The morning light falls into the workshop through the open door. It’s quiet in here. On the right is the old workbench, which was probably used by Max’s great-great-grandfather. There are spanners, inner tubes, a packet of small light bulbs and countless screws. Next to the workbench, tidily arranged, stands Max’s bike collection: a brand-new mountain bike, which hasn’t got a saddle yet, an old black bike with gold writing on the frame that is peeling off, a road bike, a silver ladies’ bike and a blue men’s bike with a bent handlebar, a really big front lamp and a basket on the bag rack.
Her bed is in a small, narrow loft room with a sloped ceiling. There is a colourful rug beside the bed. A few pieces of furniture huddle together awkwardly, like strangers. They don’t really go together. An old kitchen table as a desk, a chest of drawers painted bright green, a chair and a pale, flowery armchair, with the clothes Leila will wear today neatly folded on it. A few of Leila’s drawings are fixed with pins to the wall above the chest of drawers.
One picture is of the Syrian flag, one is of a large tree in a lush garden, one is of a bakery, one is of someone in a bed, in what looks like a hospital, and one has just a tiny dark spot in the middle of an entire sheet filled with blue.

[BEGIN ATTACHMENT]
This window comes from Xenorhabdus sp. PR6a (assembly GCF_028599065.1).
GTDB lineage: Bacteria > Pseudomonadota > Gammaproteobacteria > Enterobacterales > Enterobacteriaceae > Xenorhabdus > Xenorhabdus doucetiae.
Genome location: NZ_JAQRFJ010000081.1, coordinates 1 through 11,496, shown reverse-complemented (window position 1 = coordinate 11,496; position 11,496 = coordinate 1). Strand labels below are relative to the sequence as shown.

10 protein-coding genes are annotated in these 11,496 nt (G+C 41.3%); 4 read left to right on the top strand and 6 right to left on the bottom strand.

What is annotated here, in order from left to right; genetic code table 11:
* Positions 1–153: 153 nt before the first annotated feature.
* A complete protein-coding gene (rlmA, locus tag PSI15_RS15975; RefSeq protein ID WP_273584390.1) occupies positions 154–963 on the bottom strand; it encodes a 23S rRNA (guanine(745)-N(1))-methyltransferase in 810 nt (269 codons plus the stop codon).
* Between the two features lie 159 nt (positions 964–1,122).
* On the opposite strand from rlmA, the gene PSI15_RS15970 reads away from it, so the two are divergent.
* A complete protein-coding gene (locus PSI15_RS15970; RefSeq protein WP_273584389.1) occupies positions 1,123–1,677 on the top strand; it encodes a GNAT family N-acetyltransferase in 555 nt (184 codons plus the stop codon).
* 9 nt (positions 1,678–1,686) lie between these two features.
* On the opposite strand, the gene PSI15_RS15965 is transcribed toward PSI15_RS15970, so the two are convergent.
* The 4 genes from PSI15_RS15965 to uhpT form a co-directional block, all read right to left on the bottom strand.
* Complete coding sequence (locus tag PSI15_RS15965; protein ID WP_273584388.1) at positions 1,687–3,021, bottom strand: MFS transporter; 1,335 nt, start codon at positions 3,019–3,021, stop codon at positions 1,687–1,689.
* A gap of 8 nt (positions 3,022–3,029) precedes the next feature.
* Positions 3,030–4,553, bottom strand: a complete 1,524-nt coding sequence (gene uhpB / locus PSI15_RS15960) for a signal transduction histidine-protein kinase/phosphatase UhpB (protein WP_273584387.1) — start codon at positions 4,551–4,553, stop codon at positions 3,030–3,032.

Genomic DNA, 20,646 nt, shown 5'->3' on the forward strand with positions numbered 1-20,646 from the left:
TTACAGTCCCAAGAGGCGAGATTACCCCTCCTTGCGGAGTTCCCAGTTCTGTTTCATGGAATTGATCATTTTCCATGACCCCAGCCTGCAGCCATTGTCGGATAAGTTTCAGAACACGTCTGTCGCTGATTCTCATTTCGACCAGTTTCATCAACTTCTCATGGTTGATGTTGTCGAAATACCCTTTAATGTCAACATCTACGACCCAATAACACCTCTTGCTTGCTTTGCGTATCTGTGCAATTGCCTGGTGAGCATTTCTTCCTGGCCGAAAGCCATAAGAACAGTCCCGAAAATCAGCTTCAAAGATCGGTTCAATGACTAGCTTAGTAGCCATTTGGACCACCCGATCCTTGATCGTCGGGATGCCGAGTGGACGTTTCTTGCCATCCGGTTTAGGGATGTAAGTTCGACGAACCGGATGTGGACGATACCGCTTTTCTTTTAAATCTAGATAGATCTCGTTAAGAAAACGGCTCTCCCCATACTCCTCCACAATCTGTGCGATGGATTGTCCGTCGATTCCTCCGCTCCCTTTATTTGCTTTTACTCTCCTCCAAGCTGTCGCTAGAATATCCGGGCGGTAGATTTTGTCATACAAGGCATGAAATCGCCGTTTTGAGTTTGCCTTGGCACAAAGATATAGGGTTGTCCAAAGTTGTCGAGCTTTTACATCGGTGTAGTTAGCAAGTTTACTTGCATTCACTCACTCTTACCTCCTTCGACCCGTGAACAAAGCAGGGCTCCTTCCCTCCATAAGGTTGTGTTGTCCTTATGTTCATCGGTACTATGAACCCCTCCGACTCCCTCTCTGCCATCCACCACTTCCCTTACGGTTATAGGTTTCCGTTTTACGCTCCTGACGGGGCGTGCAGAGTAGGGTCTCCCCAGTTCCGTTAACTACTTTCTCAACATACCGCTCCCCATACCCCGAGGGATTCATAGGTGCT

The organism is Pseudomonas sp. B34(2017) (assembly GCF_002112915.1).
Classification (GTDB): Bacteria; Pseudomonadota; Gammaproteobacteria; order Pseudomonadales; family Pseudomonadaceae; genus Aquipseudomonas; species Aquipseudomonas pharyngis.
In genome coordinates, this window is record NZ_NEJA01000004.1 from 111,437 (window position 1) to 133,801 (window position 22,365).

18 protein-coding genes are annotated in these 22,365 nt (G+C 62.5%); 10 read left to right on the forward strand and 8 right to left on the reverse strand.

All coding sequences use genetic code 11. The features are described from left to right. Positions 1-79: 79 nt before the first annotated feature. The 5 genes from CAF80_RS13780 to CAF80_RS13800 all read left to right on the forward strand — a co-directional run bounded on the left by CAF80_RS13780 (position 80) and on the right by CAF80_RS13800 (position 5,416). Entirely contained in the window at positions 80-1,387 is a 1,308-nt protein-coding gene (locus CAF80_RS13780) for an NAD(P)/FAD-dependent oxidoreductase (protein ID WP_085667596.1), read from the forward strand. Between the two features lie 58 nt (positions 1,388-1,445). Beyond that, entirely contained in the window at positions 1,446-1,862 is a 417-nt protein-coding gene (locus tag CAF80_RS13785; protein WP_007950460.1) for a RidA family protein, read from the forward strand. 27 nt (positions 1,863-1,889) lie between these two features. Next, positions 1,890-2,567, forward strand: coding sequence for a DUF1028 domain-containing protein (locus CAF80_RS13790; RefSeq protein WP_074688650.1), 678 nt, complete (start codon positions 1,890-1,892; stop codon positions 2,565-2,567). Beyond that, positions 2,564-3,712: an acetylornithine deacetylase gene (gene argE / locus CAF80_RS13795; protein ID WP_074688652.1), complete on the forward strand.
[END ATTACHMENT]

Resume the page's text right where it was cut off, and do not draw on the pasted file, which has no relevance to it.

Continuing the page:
A pale yellow curtain hangs in front of the window, though it is too thin to keep out the gloomy morning light of a damp November.
Leila and Max Make Friends
In the extract Leila and Max have not yet spoken to one another. However, if we look at the front cover, and read the blurb of the book, it is evident that they form a firm friendship.
Leila is the new girl in Max’s class in rural Germany, and they soon become close friends. She has fled Syria with her family, having left her grandmother and father behind. Her most cherished object is a walnut from her grandmother’s garden. Leila is desperately sad when she loses her walnut and, in a failed attempt, sets out to return to Syria.
Write a new chapter for the story in which Leila and Max meet. Think about how they meet, what they might say to one another and how they become friends. Alternatively, draw a cartoon strip, or create one using a digital comic creator such as https://www.storyboardthat.com/storyboard-creator.
Explore Leila and Max’s World
We can tell from the extract that Leila is originally from Syria and is seeking refuge with her mother and two brothers in Germany, in a rural village near the city of Hanover. Leila fears that her father and Grandma are still in Damascus, which is the capital city of Syria. We also learn that she travelled on a boat from Lebanon and that she has lived in Friedland, perhaps when she first came to Germany.
Use Google Earth to explore the different places referred to in the story: Hanover, Friedland, Lebanon, Syria and Damascus. Zoom into the map to see how different the landscapes are in each of the countries.
As you travel virtually from one place to another, try to get a sense of the vast distance which Leila has travelled and imagine how she must have felt, leaving her home behind and travelling all that way to a new country, and a new life.
Apple Cake and Baklava is a work of fiction, yet Leila’s experience is very real for millions of refugees across the world. You can find out more about refugees by visiting the Save The Children website.